Boston pays $ 1.3 million for a man arrested during a stroke and denied care

The city of Boston is settling for $ 1.3 million with a man who suffered a stroke but was arrested instead without police, EMT or hospital staff to help him. This is one of the largest settlements of its kind, according to Boston Public Radio WBUR.

Al Copeland, 62, was driving in Boston one night in April 2019 when he began to feel sick and stopped in front of the Berkeley College of Music. Police found him stuck over the wheel and arrested him, even writing in the report that he smelled of alcohol. Copeland says he hasn’t drunk since 1995.

Copeland was taken to the police station and could barely stand it. Police let him use the bathroom in the cell, but in a severe blow he fell to the floor and hit his head on the wall until he fell. Police records show that the police left him alone in the cell to “sleep”.

It wasn’t until Copeland started vomiting – five hours after police first arrested him – that an ambulance was called.

Copeland was taken from this cell to Tufts Medical Center. Police records show that the medical staff also suspected that he had been drunk. He was allowed to disappear in the emergency department for another seven hours.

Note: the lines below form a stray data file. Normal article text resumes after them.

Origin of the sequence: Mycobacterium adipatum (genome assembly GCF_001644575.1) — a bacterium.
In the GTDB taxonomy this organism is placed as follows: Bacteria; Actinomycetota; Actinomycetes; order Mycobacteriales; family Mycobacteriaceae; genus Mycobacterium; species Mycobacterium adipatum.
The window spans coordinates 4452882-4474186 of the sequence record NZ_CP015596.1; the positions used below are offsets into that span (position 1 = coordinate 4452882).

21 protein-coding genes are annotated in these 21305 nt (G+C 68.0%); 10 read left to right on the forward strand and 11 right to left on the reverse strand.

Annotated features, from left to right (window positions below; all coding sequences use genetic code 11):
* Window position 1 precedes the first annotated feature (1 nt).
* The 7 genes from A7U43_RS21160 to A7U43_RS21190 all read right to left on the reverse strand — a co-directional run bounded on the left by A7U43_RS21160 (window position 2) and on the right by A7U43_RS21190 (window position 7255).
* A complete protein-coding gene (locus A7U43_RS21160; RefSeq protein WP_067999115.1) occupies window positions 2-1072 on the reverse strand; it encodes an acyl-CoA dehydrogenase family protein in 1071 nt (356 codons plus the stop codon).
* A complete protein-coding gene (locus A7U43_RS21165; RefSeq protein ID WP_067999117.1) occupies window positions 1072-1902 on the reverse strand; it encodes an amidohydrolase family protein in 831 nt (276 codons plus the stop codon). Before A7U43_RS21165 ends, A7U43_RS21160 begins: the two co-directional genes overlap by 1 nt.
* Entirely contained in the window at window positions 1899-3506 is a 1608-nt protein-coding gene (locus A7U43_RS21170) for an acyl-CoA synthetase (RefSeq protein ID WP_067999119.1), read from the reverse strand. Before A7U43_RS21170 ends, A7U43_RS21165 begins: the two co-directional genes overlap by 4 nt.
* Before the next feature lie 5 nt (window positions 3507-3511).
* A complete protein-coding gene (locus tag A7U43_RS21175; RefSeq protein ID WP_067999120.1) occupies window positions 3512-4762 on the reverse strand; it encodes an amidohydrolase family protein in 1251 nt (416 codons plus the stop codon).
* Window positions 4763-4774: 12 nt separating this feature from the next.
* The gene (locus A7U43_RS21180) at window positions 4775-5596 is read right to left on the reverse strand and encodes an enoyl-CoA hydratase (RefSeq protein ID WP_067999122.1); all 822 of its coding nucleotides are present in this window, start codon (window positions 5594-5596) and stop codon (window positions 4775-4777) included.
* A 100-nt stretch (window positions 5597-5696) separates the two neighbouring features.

His wife Valerie she finally managed to track down her husband. Only then did doctors confirm that he had no drugs or alcohol in his body, instead he suffered a stroke. She believes her husband was neglected because he is black.

Copeland remained in hospital for weeks before moving to rehab. He had to quit his job. Today he has difficulty walking or even eating.

Tufts apologized for his involvement in what happened to Copeland, but told WBUR he could not comment on his concerns or any legal relationship with his case. Following this incident, they added social workers to help patients who could not communicate and set up a center for diversity, justice and inclusion to reduce disparities in care.

The Boston Police Department is investigating after the family’s lawyer contacted the city. Investigators accused two officers and a sergeant of negligence, rather than alleging that they found Copeland drunk and threw him unattended in a cell. They were quoted as saying they did not react quickly enough after Copeland fell and hit his head.

The department has not yet disciplined employees, although the internal investigation was completed more than a year ago, according to WBUR.

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